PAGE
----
Improving throughput

Another bottleneck for manufacturers operating peptide mapping workflows is LC-MS analysis. Despite the breadth and depth of information that can be obtained from LC-MS workflows, these methods typically require lengthy column reconditioning or washing steps to re-equilibrate the column for the next sample. These steps are important to remove residues that may remain on the column, ensure stable backpressures and achieve consistent and reliable separation performance, especially if mobile phases contain buffers or ion-pair reagents. Although individual reconditioning steps may only take a matter of minutes, over the course of a typical peptide mapping sequence they can extend workflows by hours, during which time the MS instrument stands idle.

Modern dual channel ultra-high performance liquid chromatography (UHPLC) systems are helping manufacturers of biopharmaceutical products apply their resources more efficiently. These innovative systems are highly flexible and enable the use of a second channel that is supported by a separate pump and detector system. The two channels can be configured according to the needs of the application, enabling either tandem LC or LC-MS applications, or alternatively, simultaneous orthogonal characterization depending on the system set-up.

When configured to operate in tandem LC-MS mode, dual channel UHPLC systems allow the same validated method to be run across two pumps, saving considerable time compared to a single channel system (Exhibit 1). This set-up allows one channel to be used to collect data, while the second is simultaneously used to condition the column for the next analytical run. These highly efficient workflows even allow analysts to implement additional washing steps without extending total run times, helping to improve the quality of peptide mapping data obtained, without adding additional time to analytical runs.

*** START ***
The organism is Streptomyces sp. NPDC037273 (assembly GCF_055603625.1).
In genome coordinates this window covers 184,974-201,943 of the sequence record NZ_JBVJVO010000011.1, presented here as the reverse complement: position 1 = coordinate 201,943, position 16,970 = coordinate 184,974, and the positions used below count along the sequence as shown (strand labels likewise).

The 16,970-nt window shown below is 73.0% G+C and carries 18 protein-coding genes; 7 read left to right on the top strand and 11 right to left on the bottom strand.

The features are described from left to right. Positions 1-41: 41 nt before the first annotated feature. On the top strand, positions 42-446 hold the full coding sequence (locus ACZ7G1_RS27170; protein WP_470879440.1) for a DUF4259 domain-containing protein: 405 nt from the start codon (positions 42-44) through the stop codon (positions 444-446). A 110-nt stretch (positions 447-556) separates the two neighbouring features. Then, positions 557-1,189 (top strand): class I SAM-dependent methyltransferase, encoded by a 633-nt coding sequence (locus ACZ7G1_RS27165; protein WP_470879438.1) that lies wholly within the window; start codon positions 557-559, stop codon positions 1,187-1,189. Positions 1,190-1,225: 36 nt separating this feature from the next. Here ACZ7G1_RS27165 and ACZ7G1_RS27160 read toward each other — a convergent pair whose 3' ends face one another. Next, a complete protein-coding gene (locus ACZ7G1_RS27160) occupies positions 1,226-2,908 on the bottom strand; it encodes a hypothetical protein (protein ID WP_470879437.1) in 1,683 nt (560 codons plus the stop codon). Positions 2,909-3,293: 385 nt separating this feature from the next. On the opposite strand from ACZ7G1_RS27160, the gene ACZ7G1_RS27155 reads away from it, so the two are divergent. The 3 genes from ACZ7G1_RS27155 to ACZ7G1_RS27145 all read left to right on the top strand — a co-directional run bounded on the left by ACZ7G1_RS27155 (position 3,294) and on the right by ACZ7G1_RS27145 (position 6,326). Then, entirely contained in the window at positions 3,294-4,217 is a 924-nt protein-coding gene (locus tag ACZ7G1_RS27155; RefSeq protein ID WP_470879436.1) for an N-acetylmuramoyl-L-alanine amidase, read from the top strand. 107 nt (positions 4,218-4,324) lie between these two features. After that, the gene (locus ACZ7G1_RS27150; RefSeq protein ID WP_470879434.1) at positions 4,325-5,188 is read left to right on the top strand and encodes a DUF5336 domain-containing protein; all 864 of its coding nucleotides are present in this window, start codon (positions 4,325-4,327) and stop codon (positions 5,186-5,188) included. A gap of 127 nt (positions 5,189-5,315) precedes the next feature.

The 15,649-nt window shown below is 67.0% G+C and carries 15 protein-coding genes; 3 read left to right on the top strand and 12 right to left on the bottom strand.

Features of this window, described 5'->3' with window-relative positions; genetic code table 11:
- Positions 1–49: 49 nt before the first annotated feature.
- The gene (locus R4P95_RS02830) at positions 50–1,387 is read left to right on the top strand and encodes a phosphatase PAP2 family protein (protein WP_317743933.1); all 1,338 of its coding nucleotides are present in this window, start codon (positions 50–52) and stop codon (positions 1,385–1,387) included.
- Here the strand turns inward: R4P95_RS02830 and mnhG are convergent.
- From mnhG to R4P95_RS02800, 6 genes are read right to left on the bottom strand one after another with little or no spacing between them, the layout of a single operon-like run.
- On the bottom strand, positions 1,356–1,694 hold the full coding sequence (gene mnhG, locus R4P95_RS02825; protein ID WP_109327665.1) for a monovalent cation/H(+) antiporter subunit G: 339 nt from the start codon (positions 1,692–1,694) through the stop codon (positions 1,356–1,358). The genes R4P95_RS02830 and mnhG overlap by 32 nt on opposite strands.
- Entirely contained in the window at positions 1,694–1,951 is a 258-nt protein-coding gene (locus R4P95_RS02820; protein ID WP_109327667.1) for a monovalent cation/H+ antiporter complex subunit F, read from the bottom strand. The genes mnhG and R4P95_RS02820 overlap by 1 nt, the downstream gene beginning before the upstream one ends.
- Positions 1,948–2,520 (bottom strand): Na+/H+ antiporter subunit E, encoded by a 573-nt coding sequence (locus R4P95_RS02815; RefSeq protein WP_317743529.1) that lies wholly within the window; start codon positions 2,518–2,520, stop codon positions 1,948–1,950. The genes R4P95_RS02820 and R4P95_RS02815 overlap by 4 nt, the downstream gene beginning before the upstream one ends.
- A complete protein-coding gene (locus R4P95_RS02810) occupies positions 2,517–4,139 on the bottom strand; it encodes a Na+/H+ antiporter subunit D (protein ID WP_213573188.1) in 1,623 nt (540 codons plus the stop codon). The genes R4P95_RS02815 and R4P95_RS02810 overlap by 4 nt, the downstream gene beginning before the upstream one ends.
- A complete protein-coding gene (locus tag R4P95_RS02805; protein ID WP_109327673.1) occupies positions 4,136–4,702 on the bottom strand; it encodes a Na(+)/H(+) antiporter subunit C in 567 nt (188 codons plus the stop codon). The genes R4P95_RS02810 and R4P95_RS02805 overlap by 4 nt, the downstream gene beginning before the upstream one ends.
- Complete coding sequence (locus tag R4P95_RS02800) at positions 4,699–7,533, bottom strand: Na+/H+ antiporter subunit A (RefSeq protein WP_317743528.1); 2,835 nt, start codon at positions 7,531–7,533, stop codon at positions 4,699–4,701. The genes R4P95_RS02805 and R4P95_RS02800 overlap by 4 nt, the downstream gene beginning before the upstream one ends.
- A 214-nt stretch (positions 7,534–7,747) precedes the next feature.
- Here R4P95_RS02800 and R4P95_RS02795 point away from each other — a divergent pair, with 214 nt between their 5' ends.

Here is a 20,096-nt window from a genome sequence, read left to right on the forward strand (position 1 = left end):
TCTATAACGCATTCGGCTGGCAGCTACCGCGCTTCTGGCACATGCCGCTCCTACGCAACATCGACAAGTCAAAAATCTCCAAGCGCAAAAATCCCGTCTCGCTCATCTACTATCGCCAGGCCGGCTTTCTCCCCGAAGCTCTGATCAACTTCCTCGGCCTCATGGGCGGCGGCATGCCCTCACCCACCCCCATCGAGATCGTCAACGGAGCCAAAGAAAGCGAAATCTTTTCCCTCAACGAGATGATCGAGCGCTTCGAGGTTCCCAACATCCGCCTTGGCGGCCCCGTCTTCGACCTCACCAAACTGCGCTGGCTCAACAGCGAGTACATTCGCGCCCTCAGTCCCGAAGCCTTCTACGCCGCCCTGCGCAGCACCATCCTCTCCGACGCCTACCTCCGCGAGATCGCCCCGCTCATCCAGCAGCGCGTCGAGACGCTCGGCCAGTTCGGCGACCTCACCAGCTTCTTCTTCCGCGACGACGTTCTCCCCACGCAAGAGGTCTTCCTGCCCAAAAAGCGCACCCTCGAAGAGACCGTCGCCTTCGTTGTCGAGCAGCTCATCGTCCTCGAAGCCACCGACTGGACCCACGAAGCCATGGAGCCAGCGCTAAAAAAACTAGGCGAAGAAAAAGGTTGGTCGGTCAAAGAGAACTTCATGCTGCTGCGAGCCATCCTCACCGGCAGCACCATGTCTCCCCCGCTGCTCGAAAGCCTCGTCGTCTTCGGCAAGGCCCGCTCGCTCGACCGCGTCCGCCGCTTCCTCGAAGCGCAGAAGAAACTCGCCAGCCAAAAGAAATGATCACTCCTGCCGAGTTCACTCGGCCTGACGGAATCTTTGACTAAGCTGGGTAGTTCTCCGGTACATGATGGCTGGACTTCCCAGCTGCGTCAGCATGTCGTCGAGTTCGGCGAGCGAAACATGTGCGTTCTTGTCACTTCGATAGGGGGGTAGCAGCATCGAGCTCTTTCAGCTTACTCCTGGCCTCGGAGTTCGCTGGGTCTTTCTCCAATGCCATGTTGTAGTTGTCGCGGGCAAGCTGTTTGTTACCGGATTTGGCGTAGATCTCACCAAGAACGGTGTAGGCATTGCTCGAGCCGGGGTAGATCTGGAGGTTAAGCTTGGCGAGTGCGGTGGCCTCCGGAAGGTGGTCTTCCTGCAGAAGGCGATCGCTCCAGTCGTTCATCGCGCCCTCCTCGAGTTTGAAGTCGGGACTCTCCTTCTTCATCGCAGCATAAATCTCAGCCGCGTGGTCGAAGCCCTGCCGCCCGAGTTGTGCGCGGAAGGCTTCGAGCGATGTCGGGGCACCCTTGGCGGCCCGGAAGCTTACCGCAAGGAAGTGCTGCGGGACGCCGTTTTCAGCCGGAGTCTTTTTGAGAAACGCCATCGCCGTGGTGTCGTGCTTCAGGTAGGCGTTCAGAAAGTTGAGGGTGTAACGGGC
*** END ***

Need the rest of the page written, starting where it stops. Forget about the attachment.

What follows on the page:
Boosting analytical efficiency

Other characterization workflows are widely used for the analysis of mAbs and other recombinant protein-based products. Commonly used techniques include strong cation exchange (SCX) chromatography, size exclusion chromatography (SEC), and reversed-phase chromatography. Each technique depends on specific chromatography column chemistries and gradient methods, allowing manufacturers to monitor a comprehensive range of product CQAs.

Despite the excellent analytical performance offered by the latest UHPLC systems, meeting the high throughput demands of routine biotherapeutic characterization workflows remains challenging. To perform the full range of characterization studies required to support regulatory guidelines, manufacturers must often perform separate analytical runs sequentially, setting up each new method after the previous workflow has been completed. This necessarily involves time-consuming application switching steps, extending the total analysis time required (Exhibit 2). One way for biotherapeutics manufacturers to improve throughput and capacity is to increase the number of instruments they use for characterization workflows. However, for many organizations, limited budgets and laboratory space mean that investing in additional equipment is not feasible.

The latest dual channel UHPLC systems are helping biopharma manufacturers obtain the reliable characterization results they need, using the same resources. When configured to support simultaneous orthogonal characterization, separate characterization techniques can be used to analyze the same sample, increasing the quantity of information that is obtained while improving productivity and cost per sample. By reducing sample preparation requirements and eliminating the need to change validated experimental conditions, dual channel UHPLC systems offer time and cost savings compared to single channel instrument set-ups.

Safeguarding quality and consistency